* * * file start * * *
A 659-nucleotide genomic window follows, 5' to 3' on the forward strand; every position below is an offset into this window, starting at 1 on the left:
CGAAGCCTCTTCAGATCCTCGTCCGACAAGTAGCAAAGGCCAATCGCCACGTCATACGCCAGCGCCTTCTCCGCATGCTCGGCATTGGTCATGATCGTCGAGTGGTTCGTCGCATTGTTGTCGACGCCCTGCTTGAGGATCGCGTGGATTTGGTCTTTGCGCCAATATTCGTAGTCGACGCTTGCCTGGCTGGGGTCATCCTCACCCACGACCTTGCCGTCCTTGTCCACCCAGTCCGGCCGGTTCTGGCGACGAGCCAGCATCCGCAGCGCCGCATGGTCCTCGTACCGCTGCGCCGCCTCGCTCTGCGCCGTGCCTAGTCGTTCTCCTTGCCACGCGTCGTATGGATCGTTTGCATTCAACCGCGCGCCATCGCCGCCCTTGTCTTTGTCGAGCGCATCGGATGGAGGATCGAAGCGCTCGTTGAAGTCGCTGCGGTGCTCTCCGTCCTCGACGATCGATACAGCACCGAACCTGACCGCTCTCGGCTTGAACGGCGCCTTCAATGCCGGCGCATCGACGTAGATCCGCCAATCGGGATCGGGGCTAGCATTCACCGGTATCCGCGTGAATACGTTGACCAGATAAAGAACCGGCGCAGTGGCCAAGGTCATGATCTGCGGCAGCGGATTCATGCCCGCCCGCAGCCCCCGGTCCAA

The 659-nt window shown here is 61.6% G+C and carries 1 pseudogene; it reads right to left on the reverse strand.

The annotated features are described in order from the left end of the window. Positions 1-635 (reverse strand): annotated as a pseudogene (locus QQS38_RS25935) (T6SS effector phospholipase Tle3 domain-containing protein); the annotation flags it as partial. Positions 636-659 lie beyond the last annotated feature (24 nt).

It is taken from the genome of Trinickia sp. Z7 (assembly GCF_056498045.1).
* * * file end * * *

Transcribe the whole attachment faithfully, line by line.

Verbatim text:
A 659-nucleotide genomic window follows, 5' to 3' on the forward strand; every position below is an offset into this window, starting at 1 on the left:
CGAAGCCTCTTCAGATCCTCGTCCGACAAGTAGCAAAGGCCAATCGCCACGTCATACGCCAGCGCCTTCTCCGCATGCTCGGCATTGGTCATGATCGTCGAGTGGTTCGTCGCATTGTTGTCGACGCCCTGCTTGAGGATCGCGTGGATTTGGTCTTTGCGCCAATATTCGTAGTCGACGCTTGCCTGGCTGGGGTCATCCTCACCCACGACCTTGCCGTCCTTGTCCACCCAGTCCGGCCGGTTCTGGCGACGAGCCAGCATCCGCAGCGCCGCATGGTCCTCGTACCGCTGCGCCGCCTCGCTCTGCGCCGTGCCTAGTCGTTCTCCTTGCCACGCGTCGTATGGATCGTTTGCATTCAACCGCGCGCCATCGCCGCCCTTGTCTTTGTCGAGCGCATCGGATGGAGGATCGAAGCGCTCGTTGAAGTCGCTGCGGTGCTCTCCGTCCTCGACGATCGATACAGCACCGAACCTGACCGCTCTCGGCTTGAACGGCGCCTTCAATGCCGGCGCATCGACGTAGATCCGCCAATCGGGATCGGGGCTAGCATTCACCGGTATCCGCGTGAATACGTTGACCAGATAAAGAACCGGCGCAGTGGCCAAGGTCATGATCTGCGGCAGCGGATTCATGCCCGCCCGCAGCCCCCGGTCCAA

The 659-nt window shown here is 61.6% G+C and carries 1 pseudogene; it reads right to left on the reverse strand.

The annotated features are described in order from the left end of the window. Positions 1-635 (reverse strand): annotated as a pseudogene (locus QQS38_RS25935) (T6SS effector phospholipase Tle3 domain-containing protein); the annotation flags it as partial. Positions 636-659 lie beyond the last annotated feature (24 nt).

It is taken from the genome of Trinickia sp. Z7 (assembly GCF_056498045.1).